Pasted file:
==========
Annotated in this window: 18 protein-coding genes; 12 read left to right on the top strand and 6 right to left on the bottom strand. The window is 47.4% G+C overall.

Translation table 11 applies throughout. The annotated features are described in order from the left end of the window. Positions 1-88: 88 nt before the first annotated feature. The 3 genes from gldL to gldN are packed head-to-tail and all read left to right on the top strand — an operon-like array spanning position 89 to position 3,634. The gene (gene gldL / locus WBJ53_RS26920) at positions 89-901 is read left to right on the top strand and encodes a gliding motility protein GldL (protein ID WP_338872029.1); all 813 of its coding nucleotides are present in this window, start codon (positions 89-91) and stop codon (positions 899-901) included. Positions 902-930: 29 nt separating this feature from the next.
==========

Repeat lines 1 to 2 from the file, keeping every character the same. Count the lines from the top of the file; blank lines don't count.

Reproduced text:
Annotated in this window: 18 protein-coding genes; 12 read left to right on the top strand and 6 right to left on the bottom strand. The window is 47.4% G+C overall.

Translation table 11 applies throughout. The annotated features are described in order from the left end of the window. Positions 1-88: 88 nt before the first annotated feature. The 3 genes from gldL to gldN are packed head-to-tail and all read left to right on the top strand — an operon-like array spanning position 89 to position 3,634. The gene (gene gldL / locus WBJ53_RS26920) at positions 89-901 is read left to right on the top strand and encodes a gliding motility protein GldL (protein ID WP_338872029.1); all 813 of its coding nucleotides are present in this window, start codon (positions 89-91) and stop codon (positions 899-901) included. Positions 902-930: 29 nt separating this feature from the next.